Weaknesses of the Current System

This chapter covers the weaknesses in the present systems of promotion, and placement, including empanelment and selection for particular positions, under the Central Staffing Scheme.

8.1 Promotions

8.1.1 The Group identified the following major weakness in the current system of promotions:

  1. Since suitability for promotion is judged solely on the basis of the ACRs, which in turn are afflicted by a serious problem of grade inflation (most officers typically obtaining “Very Good” or “Outstanding” grades), it is difficult to distinguish between officers on the basis of merit, and almost all officers are routinely promoted. Promotions are generally denied only if there are vigilance cases pending or contemplated against the officer.
  2. This breeds complacency among mediocre, status-quo minded officers, coupled with frustration on the part of competent, pro-active officers, who see that the system makes no distinction between them and their non-performing colleagues. On the other hand , they are more vulnerable to criticism and attack as their pro-active actions may lead to occasional, bona-fide mistakes (“those who do nothing make no mistakes”). Hence, officers try to “play safe” by inaction rather than pro-actively addressing administrative and policy issues. Thus, a system where non-performance is safe and may be rewarded while performance is risky and may be punished (or at least not recognized) has emerged.
  3. There has been a growing tendency to resort to sycophancy and unhealthy networking as the means to obtain “outstanding” assessments, and hence promotions, rather than proving one’s merit through actual performance.
  4. There is no formal evaluation of an officer’s ability to perform at the higher level, where the required skills, mindset, knowledge base, aptitudes, and other attributes may be significantly different. The current promotion system only evaluates how the officer performed at the lower level. This is clearly inadequate, especially for senior positions.

8.1.2 The result is that many officers who reach senior positions involving program and policy formulation are ill-equipped by way of skills, knowledge, aptitude, and mindset for these roles.

8.2 Placements:


8.2.1 The weaknesses in the empanelment system are similar to those of the promotion system, although a significantly higher proportion of officers fail to be selected for the panel. Here again, the sole dependence on the ACR , from which, owing to pervasive grade inflation, it is difficult to distinguish between the performance levels of officers, is the principal source of the problems. The result, once again, is that many officers in the panel are ill-equipped for the program and policy formulation positions that they come to occupy.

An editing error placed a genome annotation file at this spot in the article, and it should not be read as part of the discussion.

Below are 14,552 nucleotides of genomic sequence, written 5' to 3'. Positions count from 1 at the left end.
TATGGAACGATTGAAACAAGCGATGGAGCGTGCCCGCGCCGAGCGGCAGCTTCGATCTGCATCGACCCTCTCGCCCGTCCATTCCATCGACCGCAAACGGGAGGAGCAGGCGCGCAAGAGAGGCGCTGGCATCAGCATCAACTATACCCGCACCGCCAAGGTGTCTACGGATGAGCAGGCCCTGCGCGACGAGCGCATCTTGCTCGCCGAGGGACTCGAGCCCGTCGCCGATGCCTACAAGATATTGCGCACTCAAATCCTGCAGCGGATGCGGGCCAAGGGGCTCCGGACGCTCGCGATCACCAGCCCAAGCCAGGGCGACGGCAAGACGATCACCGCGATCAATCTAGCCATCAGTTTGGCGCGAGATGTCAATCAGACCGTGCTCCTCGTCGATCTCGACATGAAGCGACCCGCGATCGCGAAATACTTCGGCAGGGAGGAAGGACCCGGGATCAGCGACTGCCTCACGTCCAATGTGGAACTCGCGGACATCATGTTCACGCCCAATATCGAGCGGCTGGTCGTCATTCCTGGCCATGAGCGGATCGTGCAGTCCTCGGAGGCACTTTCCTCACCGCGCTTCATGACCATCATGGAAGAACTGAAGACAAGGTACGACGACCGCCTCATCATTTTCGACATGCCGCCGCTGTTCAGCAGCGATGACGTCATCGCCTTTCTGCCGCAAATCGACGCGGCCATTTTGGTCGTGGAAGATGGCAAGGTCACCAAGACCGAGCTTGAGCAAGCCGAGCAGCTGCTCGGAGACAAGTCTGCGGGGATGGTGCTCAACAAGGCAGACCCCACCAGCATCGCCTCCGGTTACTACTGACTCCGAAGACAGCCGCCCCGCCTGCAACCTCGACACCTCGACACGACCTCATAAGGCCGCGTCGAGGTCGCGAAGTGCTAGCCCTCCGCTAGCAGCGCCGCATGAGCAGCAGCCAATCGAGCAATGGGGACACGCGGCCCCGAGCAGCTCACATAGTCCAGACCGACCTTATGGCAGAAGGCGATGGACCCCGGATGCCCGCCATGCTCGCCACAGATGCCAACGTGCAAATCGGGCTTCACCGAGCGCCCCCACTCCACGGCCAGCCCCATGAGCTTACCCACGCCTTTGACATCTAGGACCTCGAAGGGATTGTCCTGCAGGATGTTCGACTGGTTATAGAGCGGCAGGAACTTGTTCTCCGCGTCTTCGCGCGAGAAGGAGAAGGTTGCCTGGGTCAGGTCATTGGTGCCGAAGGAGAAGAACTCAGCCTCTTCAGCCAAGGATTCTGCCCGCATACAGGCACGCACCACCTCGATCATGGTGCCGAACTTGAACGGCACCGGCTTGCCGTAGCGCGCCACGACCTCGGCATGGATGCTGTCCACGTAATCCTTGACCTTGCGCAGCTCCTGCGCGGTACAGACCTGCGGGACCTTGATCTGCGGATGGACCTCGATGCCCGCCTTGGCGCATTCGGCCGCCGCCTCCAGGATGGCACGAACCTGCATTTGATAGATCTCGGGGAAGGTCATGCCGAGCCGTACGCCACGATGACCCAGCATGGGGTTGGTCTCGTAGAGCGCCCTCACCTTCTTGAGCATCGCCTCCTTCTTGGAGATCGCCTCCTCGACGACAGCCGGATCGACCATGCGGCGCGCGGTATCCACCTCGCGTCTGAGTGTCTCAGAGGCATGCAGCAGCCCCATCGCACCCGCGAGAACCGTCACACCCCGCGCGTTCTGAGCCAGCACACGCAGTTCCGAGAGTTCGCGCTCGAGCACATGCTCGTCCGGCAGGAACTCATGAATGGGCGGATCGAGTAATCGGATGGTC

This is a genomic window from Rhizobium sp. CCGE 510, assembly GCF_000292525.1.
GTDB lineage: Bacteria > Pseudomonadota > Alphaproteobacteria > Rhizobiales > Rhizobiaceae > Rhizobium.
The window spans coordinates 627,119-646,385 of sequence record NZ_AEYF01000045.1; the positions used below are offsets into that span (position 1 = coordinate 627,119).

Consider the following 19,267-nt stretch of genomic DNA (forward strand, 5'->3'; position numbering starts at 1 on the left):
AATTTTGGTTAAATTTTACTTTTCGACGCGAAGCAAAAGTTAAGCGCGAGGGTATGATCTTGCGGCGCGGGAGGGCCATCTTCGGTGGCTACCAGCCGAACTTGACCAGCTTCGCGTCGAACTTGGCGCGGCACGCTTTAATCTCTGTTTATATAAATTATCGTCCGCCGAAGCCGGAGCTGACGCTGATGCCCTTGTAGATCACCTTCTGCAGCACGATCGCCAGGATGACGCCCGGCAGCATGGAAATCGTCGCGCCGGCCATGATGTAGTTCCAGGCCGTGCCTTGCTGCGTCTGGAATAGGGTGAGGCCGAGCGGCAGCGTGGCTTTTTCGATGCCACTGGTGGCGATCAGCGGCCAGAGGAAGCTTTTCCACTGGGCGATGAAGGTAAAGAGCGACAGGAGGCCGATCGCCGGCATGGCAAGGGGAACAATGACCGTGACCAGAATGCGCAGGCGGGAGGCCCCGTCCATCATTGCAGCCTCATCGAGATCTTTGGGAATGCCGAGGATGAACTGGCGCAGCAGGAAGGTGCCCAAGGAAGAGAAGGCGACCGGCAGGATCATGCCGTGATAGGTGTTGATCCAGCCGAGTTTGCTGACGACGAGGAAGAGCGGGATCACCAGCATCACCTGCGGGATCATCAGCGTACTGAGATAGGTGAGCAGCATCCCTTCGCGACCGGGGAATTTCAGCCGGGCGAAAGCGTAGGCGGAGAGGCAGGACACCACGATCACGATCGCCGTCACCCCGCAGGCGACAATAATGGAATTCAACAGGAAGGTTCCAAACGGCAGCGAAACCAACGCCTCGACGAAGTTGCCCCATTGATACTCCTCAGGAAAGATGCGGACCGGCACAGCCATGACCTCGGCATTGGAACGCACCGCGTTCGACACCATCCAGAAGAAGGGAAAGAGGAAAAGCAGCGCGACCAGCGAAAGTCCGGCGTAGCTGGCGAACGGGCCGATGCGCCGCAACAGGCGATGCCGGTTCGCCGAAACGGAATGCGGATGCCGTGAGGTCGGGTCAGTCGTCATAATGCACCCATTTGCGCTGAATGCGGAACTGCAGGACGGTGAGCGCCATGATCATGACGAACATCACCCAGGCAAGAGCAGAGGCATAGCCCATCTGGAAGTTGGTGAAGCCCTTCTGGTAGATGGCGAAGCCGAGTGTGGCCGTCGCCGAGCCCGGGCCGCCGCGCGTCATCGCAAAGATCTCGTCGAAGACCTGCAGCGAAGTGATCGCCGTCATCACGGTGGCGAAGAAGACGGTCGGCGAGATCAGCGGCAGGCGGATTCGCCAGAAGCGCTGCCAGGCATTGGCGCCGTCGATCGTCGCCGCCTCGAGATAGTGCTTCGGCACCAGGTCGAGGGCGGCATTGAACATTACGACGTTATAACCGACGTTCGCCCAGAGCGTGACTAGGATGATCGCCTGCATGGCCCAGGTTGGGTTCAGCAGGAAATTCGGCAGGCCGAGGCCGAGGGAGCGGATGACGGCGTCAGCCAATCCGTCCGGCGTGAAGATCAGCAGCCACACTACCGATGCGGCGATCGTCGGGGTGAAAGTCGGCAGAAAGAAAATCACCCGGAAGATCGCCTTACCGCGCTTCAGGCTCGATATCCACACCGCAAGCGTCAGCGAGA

8.2.2 Yet another problem arises from the fact that the members of the Screening Committee, being all serving civil servants, are not perceived to be sufficiently independent. Accordingly, unstructured influences are believed to prevail in the empanelment of otherwise undeserving officers. The empanelment process is also not seen as transparent, in that the criteria for inclusion in the panel is not revealed, leading to speculation on the extent to which pressures have been brought to bear on the Screening Committee.

8.2.3 The empanelment process and criteria do not take into account the capacities of an officer to undertake policy-making and program formulation roles, and only evaluates officers on how they performed at lower levels (which, in practice, may mean how few mistakes they committed instead of what they actually achieved at the lower level).

Selection for Particular Positions under the Central Staffing Scheme:

8.2.4 The principal problem with the present system of selections for particular positions under the Central Staffing Scheme is that there is no systematic matching of the competency requirements for particular positions and the backgrounds of the candidate officers. Also, there is no formal system of eliciting the interests and preferences of officers for particular positions, consistent with their background and broader career interests. These lead to unseemly scrambles for particular prestigious positions, in which unstructured influences are pervasive. The result is, frequently, a glaring mismatch between the required competencies and the backgrounds of officers selected for the positions. Career profiles of officers end up displaying the features of a “random walk”, with no regard to building skills and capabilities. In the long-term, these result in poor policy-making and implementation, as well as insufficient capacity for policy-making and public management.